September 7 - October 6, 2010
Billboard east of the High Line at West 18th Street
"[Coltrane] went into this incredible discourse about the symmetry of the solar system, talking about black holes in space, and constellations, and the whole structure of the solar system, and how Einstein was able to reduce all of that complexity into something very simple. Then he explained to me that he was trying to do something like that in music..."
– David Amram, quoted in Coltrane: The Story of a Sound by Ben Ratliff
Demetrius Oliver 's Jupiter was installed on a 25-by-75-foot billboard adjacent to the High Line at West 18th Street. Jupiter featured five round photographs exposing mysterious acts and props, but lacking a human presence. In one photograph, a camera sat alone in a room in front of open violin cases placed in the windows. In another, the camera captured a group of closed umbrellas balancing upright on the edge of a bed. Set against a solid, black background, each photograph resembled a planet floating in a night sky, an association reinforced by how they appeared to be incrementally rotating in space.
Live musical performances and stargazing from the High Line accompanied the photographic element to expand the spatial dimension of Oliver's piece. Artist Blanche Bruce and multiple groups of student musicians performed "Jupiter" by John Coltrane on September 7, 18, 21, and October 2, 2010. Additionally, Oliver joined the Amateur Astronomers Association of New York on the High Line on September 21, 2010 to celebrate both the autumnal equinox and the Jupiter opposition–the day Earth passes between the Sun and Jupiter, making the distant planet most clearly visible. 2010's Jupiter opposition was the closest the planet has been to the Earth since 1951.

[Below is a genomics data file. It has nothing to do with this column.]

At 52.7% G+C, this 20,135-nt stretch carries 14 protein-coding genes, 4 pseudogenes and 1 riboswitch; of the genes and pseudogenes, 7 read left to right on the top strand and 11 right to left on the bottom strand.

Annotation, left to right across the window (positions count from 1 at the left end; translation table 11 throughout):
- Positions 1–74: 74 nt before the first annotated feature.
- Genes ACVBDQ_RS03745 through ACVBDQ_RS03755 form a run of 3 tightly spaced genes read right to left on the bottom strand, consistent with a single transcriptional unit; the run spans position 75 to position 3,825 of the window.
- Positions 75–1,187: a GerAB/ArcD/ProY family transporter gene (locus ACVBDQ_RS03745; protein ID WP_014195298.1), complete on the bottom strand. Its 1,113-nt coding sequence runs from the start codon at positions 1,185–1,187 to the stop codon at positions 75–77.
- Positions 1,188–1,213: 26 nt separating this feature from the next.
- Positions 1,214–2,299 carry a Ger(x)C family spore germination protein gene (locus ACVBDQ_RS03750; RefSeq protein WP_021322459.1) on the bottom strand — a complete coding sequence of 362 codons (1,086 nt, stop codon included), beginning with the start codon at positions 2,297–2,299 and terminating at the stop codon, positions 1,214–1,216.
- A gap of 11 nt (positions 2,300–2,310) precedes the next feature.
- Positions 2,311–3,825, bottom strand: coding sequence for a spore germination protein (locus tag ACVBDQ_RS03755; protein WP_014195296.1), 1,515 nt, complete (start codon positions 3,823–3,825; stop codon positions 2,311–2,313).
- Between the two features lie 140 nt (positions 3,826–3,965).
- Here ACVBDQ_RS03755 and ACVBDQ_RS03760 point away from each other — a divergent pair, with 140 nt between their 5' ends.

Jupiter combined the eclectic fields of photography, performance, science, and theater to celebrate John Coltrane and Albert Einstein's approaches to their respective fields. Oliver drew inspiration from Coltrane's approach to music and composition, which Coltrane described as similar to Einstein's approach to the universe and mysteries of physics. Both Coltrane and Einstein essentially tried to reduced great complexities into simple concepts.
Making connections both intuitive and methodical, Oliver's work bridged the seemingly disparate fields of music and astronomy, photography and theater. With this project, Oliver suggested that many things in the universe, on both a micro- and macro-scale, are dictated by cycles and rhythms. Oliver broke down the divisions between professionalism and amateurism, simplicity and complexity, time and space, and lead the viewer to think about what kinds of new creations can emerge when disciplines overlap.
This High Line Art Commission was presented by Friends of the High Line and the New York City Department of Parks & Recreation. High Line Art Commissions are made possible by Donald R. Mullen, Jr. Additional support for Jupiter was provided by The Greenwall Foundation, with in-kind support from Edison Properties and Maharam. This program was supported, in part, by public funds from the New York City Department of Cultural Affairs in partnership with the City Council and from the New York State Council on the Arts, celebrating 50 years of building strong, creative communities in New York State's 62 counties.
About the Artist
Demetrius Oliver has had solo exhibitions at Virginia Commonwealth University, Richmond; and the Atlanta Contemporary Art Center, among others. Additionally, his work has been included in group exhibitions at such venues as Museum of Fine Arts, Houston; Renaissance Society, University of Chicago; and the Studio Museum in Harlem, New York. He is the recipient of an award from the Rema Hort Mann Foundation, and his work is included in public collections at the Studio Museum; Los Angeles County Museum of Art; Museum of Fine Arts, Houston; Henry Art Gallery; and the Blanton Museum of Art. He lives and works in New York City and is represented by D'Amelio Terras Gallery, New York  and Inman Gallery, Houston .
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